Tax & admin · 24 July 2017

HMRC fails to convince small business on tax fairness and efficiency

Her Majesty's Revenue And Customs
The confidence of small business owners on the issue of tax fairness remained low in 2016

Only a third of small UK business owners believe HMRC applies penalties and sanctions equally on those breaking the law, as new survey findings from its official review body revealed significant doubts on tax fairness.

In an annual appraisal undertaken by the Charter Committee, a sub-committee of the HMRC Board working to assess the tax office’s performance against its own customer obligations, owners of small firms were asked to evaluate their experiences dealing with HMRC.

In response to HMRC’s commitment to tackle those who bend or break tax responsibilities, two-thids of small business owners disagreed that HMRC applied penalties and sanctions fairly. On that question, the tax office failed to make any improvements from responses collected in 2015.

Despite a two per cent increase on the previous year’s survey, fewer than half of respondents agreed HMRC effectively ensured all individuals paid the correct amount of tax.

In 2015, 80 per cent of small business owners agreed HMRC treated all customers fairly. The latest survey showed that the tax office dropped two percentage points on this statement.

The efficiency of HMRC was also called into question by owners of small firms. Only a third agreed the tax office operated efficiently without wasting money. Again, no improvement was made on the previous year.

Aside from issues of tax fairness, HMRC nonetheless performed well in areas of professionalism, honesty and approachability. Over eight in ten respondents agreed HMRC acted professionally and believed they were treated honestly when dealing with tax queries.

HMRC also improved in areas of preventing system errors, by one per cent, and providing helpful information.

In a foreword to the report, Joanna Baldwin, Charter Committee chair, said HMRC’s complaints handling process remained the starting point to improving services.

“HMRC’s ambitious transformation programme is aimed at modernising and improving the department’s services,” Baldwin added.

“As the department undergoes this change, the committee will pay particular attention to how HMRC explores and applies appropriate customer service performance measures to its work. The committee will look into how HMRC uses customer feedback to provide both better services and support to customers in meeting their obligations.”

Rising tensions between HMRC and entrepreneurs

The relationship between the tax office and Britain’s small business community has faced strains throughout the last year.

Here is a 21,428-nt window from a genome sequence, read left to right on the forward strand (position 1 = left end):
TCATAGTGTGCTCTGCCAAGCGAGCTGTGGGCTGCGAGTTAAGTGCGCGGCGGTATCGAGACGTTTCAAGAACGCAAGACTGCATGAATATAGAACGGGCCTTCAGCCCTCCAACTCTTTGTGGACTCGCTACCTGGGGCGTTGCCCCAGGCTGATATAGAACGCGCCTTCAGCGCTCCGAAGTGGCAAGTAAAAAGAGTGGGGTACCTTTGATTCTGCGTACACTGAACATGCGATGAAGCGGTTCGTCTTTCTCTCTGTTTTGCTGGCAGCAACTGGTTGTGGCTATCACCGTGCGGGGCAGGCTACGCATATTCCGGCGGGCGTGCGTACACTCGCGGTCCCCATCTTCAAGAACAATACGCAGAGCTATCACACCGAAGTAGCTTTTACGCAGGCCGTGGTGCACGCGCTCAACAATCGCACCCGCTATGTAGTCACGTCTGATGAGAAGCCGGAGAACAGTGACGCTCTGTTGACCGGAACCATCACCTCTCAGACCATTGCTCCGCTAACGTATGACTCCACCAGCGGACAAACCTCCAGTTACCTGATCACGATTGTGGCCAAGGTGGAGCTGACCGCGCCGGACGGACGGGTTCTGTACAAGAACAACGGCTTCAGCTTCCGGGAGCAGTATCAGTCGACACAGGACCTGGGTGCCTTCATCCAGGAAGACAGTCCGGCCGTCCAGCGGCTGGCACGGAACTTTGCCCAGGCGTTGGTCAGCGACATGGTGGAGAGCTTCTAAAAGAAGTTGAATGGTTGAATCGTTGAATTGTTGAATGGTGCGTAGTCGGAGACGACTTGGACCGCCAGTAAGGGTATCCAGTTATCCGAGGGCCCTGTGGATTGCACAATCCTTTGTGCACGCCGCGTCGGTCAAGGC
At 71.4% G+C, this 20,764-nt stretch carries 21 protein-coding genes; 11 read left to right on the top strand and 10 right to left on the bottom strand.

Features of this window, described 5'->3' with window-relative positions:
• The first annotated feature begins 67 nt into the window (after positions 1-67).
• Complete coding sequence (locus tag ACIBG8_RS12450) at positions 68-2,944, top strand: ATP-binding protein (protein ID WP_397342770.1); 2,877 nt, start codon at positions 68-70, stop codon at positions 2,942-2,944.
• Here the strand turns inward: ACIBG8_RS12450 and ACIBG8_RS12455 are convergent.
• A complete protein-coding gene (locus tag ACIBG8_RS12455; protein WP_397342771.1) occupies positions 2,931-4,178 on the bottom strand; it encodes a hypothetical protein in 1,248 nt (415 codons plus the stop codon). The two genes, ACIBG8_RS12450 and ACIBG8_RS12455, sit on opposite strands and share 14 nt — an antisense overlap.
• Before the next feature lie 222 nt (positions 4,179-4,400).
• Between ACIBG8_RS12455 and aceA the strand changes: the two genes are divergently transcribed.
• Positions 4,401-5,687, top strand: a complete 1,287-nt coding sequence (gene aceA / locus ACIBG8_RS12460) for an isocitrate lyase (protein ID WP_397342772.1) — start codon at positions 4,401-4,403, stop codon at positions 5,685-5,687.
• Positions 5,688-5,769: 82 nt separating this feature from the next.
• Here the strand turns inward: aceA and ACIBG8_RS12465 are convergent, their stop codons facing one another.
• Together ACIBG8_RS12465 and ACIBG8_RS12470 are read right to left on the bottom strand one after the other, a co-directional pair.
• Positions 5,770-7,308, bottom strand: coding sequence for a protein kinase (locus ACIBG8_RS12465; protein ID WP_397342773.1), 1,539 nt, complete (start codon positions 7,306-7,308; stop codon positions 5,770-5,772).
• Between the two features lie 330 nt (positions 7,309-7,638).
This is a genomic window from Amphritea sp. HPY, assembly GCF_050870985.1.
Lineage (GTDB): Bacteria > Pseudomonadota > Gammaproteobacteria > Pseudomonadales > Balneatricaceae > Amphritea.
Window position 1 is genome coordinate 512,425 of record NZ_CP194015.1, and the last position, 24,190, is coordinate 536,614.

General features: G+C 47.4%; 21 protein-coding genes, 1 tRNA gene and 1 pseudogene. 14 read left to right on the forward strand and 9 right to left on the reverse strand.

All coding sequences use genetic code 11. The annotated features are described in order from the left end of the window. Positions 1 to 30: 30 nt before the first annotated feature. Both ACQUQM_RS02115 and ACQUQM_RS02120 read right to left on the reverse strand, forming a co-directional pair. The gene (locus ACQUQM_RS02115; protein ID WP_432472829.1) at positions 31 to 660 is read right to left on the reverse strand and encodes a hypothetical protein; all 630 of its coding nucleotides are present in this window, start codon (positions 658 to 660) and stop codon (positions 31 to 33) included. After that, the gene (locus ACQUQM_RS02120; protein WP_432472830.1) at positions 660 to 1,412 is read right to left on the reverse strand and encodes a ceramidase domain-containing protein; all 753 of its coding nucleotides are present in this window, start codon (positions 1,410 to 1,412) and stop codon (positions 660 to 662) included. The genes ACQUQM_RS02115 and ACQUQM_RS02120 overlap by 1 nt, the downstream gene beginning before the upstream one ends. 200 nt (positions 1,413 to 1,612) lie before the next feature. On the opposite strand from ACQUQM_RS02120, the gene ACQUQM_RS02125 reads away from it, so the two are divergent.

Vocal opposition to Making Tax Digital saw significant reforms to government plans to digitise the tax system. Previously set for a full introduction in April 2018, pressure from organisations such as the Federation of Small Businesses (FSB) has seen the timetable pushed back until at least 2020, with 3m of the smallest firms lifted out of the plans altogether.

Meanwhile, in March 2017, HMRC was accused of treating small business owners as an “easy target” in the effort to reduce the corporation tax gap. As a proportion of total UK corporation tax revenue, the share collected from small firms increased from 9.2 per cent in 2013/14 to 9.5 per cent in 2014/15, while the share from large businesses remained far lower.

Commenting on HMRC’s approach to closing the corporation tax gap, UHY Hacker Young tax partner, Roy Maugham, said small business owners were likely to be targeted by HMRC as many lacked the resources or knowledge to challenge investigators.

“Whilst larger companies such as Google or Amazon have the resources to deal with a tax enquiry, smaller businesses could be put under significant financial stress if under investigation by HMRC,” he said in a statement.

Ahead of the general election in June 2017, HMRC’s policy making powers were disputed by the the Association of Independent Professionals and the Self-Employed (IPSE). IPSE stated HMRC’s role in developing taxation policy was “inappropriate”, and should be controlled strictly by the Treasury.

New Making Tax Digital timetable lifts three million small firms out of transition

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ABOUT THE EXPERT

Simon Caldwell is a reporter for Business Advice. He has a BA in politics and communications from the University of Liverpool, and previously worked as a content editor in the ecommerce industry.

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